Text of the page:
Mental image

From Academic Kids

A mental image is the representation of an idea in a person's mind. The ability to form and recall mental images, to learn about the world from them, and to communicate to others about them is a defining characteristic of the human species.



At the most literal level, human consciousness consists entirely of making mental images of the world from the sense data that surrounds us. Light enters through our eyes and sound waves enter through our ears. We touch things to feel them and we put things in our mouth to taste them. We smell airborne particles through our noses. From all of this data our minds make mental images that help us to survive and to reproduce. So much is also true of many other creatures, but the human mind is also able to remember mental images in order to associate them with each other, to compare them to others, and to form useful theories of how the world works based on likely sequences of mental images. Humans are also able to look inward, and to form a mental image of themselves, and of their activities. This introspection is the basis of consciousness.

In many humans, our sense data tends to be dominated by visual data. Many mental images are also strongly visual in nature. It is common in English to use the verb "to see" to mean "to understand". But the same process can also be applied to all other sense data and the mental images we form from them.

Humans also have the ability to synthesize new mental images. We call this faculty our imagination. The range of human activity shows that this can apply not only to visual images, but also to sounds, tastes, and textures. Curiously there are some limitations to this process: few human beings can, for example, imagine new colors or smells. This synthesis is perhaps most strikingly experienced in the form of dreams. In certain forms of sleep, human minds synthesize new mental images at random in curious half-connected sequences. If the dreamer is only lightly asleep, they may become aware of the images, and they may start to experience emotions and sensations connected with them. Thus, we can enjoy a pleasant dream or be frightened by a nightmare. We may remember our dreams when fully awake, although such memories often fade rapidly.

Philosophical ideas about mental images

Mental images are an important topic in classical and modern philosophy, as they are central to the study of knowledge. The urtext is Plato's Republic book VII. Plato uses the metaphor of a prisoner in a cave, bound and unable to move, sitting with his back to a fire and watching the shadows cast on the wall in front of him by people carrying objects behind his back. The objects that they are carrying are representations of real things in the world. The prisoner, explains Socrates, is like a human being making mental images from the sense data that he experiences. To see the "real" world the prisoner would have to make a great effort in order to break his bonds, and to fight his way out of the cave. And when he did so, the bright daylight would dazzle him.

In more recent times, Bishop Berkeley's idea of solipsism has been widely debated. This idea is that the only thing that we can be sure about is our own mental images, and that everything and everyone else in the world is no more than a mental image of our own. This idea is superficially attractive, and has enjoyed a recent revival of interest among those seeking alternatives to mainstream views of the world.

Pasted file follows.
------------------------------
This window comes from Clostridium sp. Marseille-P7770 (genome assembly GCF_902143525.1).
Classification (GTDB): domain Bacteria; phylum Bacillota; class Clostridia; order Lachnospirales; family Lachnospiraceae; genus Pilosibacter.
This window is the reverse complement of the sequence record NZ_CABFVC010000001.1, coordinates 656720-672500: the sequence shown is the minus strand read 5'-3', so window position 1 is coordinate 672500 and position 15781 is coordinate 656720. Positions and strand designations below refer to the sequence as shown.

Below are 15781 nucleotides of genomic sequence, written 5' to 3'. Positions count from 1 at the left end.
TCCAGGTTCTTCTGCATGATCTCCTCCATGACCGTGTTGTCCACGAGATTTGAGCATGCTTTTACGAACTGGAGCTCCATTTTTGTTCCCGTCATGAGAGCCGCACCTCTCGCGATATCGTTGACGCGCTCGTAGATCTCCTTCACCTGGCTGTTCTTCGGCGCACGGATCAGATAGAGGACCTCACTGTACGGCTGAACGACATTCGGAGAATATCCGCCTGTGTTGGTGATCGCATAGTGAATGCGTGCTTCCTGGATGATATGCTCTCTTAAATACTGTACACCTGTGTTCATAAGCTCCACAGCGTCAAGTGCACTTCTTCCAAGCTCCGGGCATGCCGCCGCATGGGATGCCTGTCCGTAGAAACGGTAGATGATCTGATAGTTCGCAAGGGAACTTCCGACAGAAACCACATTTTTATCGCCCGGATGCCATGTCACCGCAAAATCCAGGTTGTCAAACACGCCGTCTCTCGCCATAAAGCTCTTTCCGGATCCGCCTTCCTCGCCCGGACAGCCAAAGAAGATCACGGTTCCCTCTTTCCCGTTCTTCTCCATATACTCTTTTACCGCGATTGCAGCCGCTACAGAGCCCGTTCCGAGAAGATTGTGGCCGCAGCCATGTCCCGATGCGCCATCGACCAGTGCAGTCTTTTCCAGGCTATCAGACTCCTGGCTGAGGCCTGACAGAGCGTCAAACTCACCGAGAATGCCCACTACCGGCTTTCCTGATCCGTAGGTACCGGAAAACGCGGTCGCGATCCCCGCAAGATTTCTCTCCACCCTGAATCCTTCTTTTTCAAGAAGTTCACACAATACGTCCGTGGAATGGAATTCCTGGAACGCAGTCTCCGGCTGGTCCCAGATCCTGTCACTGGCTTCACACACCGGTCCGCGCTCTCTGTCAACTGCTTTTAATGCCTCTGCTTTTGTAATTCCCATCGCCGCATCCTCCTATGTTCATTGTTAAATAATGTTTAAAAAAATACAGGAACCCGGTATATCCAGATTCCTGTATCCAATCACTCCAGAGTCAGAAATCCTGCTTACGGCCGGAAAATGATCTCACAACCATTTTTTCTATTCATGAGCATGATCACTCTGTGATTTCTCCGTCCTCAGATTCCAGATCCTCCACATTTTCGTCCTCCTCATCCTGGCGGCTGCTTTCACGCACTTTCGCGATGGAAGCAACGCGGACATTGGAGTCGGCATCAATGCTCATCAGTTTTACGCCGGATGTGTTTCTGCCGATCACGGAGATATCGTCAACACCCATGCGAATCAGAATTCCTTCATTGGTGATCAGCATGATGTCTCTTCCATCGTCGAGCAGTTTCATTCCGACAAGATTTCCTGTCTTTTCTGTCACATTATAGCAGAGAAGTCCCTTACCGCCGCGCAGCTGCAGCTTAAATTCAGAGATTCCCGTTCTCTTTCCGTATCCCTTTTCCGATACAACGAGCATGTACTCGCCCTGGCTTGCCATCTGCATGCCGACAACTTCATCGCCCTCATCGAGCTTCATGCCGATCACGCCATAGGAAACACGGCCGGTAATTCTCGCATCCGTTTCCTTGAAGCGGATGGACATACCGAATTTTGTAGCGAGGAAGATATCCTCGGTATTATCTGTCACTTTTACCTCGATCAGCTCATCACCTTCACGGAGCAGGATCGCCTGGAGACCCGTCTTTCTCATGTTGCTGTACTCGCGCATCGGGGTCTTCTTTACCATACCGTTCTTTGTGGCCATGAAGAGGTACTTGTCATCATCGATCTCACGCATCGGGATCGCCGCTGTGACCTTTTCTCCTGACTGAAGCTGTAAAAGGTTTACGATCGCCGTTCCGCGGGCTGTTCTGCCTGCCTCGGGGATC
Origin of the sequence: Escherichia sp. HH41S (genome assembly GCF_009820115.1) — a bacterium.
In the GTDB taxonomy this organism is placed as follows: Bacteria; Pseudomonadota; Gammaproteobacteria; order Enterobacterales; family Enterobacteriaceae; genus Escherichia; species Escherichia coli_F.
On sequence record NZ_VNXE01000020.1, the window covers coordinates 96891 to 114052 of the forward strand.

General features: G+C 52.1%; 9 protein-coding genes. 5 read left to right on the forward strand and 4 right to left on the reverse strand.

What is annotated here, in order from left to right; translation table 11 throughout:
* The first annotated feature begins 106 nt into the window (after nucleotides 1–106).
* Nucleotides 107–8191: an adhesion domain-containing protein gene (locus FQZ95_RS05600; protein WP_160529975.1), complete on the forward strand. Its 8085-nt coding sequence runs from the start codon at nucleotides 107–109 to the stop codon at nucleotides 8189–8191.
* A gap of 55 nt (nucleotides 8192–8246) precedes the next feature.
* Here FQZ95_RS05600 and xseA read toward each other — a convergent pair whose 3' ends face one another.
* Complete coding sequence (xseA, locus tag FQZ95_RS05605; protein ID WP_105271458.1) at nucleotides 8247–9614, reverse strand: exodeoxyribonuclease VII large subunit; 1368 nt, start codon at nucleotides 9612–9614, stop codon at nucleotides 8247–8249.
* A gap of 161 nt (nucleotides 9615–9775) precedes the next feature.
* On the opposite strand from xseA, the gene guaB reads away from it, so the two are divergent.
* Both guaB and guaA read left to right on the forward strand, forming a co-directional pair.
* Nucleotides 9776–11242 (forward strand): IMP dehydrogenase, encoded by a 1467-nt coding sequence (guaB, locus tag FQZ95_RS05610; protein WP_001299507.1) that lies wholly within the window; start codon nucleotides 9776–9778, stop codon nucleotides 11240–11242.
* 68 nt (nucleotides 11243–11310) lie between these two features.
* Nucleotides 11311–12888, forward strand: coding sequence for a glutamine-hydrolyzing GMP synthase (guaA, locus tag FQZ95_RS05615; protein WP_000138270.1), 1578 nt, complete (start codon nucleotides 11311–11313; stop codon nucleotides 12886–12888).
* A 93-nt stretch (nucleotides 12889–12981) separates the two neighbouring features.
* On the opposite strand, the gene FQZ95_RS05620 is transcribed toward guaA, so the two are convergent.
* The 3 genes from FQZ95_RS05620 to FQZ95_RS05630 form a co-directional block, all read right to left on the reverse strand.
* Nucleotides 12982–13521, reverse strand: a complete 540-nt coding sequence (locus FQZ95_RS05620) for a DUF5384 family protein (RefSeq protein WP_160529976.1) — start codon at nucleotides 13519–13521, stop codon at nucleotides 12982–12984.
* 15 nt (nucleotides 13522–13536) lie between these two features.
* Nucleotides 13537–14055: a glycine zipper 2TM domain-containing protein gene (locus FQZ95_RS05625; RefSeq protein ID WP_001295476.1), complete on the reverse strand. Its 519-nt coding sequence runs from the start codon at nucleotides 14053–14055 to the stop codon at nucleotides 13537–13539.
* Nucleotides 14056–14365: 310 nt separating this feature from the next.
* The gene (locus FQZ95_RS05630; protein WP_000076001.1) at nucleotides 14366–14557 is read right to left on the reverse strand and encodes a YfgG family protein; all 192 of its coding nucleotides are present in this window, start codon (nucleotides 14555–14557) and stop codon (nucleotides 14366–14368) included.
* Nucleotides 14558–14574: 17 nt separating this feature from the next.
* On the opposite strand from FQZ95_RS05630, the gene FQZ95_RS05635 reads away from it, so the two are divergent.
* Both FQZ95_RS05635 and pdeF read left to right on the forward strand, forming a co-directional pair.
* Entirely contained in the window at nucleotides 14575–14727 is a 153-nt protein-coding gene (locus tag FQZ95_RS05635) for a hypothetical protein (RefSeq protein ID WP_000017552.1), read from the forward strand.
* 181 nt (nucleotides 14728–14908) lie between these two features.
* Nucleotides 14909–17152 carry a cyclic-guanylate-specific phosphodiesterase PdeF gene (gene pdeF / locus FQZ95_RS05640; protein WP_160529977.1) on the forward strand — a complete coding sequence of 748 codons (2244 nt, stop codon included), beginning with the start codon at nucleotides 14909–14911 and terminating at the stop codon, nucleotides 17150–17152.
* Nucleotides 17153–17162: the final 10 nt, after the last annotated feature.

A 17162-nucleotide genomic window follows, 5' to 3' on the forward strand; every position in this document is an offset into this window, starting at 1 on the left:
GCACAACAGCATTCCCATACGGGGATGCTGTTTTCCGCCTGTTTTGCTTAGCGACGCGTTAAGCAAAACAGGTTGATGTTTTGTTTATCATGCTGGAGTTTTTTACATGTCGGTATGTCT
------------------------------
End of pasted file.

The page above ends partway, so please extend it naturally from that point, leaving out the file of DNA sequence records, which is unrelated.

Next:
Following modern scientific realist philosophers like Karl Popper and David Deutsch, we can look back to an eighteenth century British writer, Dr. Samuel Johnson, for the case against solipsism. When asked what he thought about solipsism (while out on a walk in Scotland) he is alleged to have replied "I refute it thus!" as he kicked a large rock and his leg rebounded. He point was that the idea that the rock was just another mental image and had no material existence of its own was a poor explanation of the painful sense data he had just experienced.

If we judge the value of our mental images of the world by the quality and quantity of the sense data that they can explain, then the most valuable mental image -- or theory -- that we currently have is that the world has a real independent existence and that humans have successfully evolved by building up and adapting patterns of mental images to explain it. This is the essence of modern scientific thought.

Psychiatric ideas about mental images

Mental images, and particular images from dreams, are the basis for the theories of Sigmund Freud about human behavior. His basic thesis was that our childhood experiences strongly influence the mental images that we make in later life; he believed that humans form mental images that they are not aware of -- our unconscious -- and that these are as important as their conscious images as explanations for human behaviour. Interestingly Freud began his work thinking about Hamlet a play that deals deeply in how mental images affect action.

Psychological ideas about mental images

Much more pragmatically, psychologists working with control systems and other computer systems study mental images in order to help create systems that are easy to use. When users interact with a complex system, like a computer program, a motor car, or a nuclear power station, they form a mental image of how it works. If this mental image is a poor one or has significant differences from the designer's mental image, then the user is more likely to make mistakes.

Further reading

de:Inneres Auge


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